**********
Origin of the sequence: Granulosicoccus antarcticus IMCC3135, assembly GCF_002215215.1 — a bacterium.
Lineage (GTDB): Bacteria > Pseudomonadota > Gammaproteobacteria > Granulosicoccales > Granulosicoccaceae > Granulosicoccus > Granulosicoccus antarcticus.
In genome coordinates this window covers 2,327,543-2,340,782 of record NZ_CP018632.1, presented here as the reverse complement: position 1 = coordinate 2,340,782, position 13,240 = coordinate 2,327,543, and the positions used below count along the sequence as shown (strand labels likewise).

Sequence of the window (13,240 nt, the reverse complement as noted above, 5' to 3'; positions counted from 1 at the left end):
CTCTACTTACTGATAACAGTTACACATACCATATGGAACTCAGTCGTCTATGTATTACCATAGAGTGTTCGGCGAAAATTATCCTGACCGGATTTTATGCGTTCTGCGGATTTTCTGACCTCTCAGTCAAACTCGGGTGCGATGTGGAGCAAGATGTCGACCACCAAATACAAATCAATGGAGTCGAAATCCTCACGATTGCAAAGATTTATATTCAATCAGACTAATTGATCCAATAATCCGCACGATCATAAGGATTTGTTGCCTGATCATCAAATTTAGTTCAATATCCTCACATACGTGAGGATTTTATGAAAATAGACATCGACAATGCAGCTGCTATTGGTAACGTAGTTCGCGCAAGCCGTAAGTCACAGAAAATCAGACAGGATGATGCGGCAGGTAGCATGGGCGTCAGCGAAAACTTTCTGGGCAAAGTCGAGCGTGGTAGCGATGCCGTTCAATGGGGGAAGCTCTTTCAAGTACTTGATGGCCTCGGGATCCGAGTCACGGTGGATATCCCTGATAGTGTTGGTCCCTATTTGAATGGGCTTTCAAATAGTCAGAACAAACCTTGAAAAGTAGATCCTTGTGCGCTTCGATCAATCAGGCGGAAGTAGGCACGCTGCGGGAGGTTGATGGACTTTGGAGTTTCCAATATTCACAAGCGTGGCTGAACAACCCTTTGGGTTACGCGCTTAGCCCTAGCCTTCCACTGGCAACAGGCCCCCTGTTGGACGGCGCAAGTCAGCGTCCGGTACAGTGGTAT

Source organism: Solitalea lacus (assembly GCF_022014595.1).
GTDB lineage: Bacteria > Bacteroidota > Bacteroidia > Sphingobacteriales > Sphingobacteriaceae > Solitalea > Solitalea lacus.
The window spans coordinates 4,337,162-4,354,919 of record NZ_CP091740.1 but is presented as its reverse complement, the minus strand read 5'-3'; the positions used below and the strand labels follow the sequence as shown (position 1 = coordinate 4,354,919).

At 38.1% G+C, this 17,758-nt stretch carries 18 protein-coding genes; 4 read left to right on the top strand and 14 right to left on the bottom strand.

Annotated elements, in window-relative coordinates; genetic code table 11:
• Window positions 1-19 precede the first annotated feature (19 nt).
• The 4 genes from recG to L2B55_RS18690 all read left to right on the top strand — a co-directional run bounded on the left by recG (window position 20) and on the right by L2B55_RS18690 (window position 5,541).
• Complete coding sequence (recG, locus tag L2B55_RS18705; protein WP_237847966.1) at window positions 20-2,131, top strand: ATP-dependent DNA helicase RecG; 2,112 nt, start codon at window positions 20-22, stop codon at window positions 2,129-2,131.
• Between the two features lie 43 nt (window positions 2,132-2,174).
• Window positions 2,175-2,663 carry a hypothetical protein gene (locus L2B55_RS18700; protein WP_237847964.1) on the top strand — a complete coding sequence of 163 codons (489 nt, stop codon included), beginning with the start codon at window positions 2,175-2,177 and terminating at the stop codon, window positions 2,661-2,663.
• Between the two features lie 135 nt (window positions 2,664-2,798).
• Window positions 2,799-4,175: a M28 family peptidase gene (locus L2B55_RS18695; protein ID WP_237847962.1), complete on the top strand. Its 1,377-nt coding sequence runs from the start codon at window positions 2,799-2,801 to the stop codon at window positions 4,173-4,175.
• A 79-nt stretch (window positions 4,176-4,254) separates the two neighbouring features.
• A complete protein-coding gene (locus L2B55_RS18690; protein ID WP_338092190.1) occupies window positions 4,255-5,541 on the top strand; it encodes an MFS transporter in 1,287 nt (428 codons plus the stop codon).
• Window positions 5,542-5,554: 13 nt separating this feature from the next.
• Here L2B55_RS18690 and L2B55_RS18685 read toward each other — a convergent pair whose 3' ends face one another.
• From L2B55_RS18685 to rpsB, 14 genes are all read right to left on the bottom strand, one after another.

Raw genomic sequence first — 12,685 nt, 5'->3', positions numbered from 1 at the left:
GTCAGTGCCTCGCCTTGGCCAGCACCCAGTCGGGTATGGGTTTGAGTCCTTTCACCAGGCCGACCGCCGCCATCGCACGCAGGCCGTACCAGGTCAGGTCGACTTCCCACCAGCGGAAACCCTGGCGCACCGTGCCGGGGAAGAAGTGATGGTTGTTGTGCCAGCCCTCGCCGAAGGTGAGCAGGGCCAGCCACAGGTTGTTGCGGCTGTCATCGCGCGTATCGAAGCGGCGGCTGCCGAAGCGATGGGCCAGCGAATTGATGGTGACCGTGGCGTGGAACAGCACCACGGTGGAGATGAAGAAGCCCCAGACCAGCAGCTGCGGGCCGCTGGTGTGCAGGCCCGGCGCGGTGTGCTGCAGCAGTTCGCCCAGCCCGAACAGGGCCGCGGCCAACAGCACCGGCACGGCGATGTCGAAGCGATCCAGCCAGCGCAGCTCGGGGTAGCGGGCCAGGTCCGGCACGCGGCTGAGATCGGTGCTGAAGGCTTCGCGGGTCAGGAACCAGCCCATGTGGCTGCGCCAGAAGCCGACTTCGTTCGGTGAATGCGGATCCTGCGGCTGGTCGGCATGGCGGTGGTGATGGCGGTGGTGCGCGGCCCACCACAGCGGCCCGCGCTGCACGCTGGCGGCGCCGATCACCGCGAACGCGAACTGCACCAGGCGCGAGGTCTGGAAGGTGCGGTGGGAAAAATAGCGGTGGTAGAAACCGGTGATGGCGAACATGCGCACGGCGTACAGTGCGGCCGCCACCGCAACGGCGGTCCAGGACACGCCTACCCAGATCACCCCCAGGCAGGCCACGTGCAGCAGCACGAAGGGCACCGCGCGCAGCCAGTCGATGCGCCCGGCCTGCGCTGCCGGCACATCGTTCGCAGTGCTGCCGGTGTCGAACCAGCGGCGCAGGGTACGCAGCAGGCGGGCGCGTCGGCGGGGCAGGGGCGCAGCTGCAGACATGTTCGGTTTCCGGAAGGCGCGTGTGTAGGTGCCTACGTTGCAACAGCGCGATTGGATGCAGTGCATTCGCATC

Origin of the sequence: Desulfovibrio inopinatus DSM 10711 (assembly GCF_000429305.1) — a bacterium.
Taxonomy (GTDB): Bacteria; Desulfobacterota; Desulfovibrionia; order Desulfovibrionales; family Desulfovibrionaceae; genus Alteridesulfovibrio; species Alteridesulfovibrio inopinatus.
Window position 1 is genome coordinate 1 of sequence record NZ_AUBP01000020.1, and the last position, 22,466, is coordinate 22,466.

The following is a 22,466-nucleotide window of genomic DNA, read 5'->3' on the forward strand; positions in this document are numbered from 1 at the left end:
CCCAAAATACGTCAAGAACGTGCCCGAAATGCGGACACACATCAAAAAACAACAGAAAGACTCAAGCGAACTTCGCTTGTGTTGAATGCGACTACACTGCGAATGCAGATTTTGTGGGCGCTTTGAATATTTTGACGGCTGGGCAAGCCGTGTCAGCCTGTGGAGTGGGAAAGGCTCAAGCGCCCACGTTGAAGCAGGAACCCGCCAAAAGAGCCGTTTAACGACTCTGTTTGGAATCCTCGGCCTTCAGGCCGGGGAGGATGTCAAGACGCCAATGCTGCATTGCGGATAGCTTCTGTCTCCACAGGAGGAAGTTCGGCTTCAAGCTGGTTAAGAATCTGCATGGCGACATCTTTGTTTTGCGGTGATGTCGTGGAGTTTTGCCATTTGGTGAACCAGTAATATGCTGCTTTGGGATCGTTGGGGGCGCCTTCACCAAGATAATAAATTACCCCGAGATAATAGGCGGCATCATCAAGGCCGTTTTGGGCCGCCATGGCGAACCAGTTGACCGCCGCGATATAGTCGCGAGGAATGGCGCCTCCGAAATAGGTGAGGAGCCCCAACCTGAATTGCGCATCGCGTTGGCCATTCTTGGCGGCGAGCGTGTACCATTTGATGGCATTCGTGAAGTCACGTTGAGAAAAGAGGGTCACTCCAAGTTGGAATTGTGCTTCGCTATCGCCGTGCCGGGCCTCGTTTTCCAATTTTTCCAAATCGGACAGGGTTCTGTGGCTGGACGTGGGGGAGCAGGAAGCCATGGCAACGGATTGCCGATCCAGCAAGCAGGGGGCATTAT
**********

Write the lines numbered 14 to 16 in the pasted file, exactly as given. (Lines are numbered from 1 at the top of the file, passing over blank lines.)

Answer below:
• Between the two features lie 43 nt (window positions 2,132-2,174).
• Window positions 2,175-2,663 carry a hypothetical protein gene (locus L2B55_RS18700; protein WP_237847964.1) on the top strand — a complete coding sequence of 163 codons (489 nt, stop codon included), beginning with the start codon at window positions 2,175-2,177 and terminating at the stop codon, window positions 2,661-2,663.
• Between the two features lie 135 nt (window positions 2,664-2,798).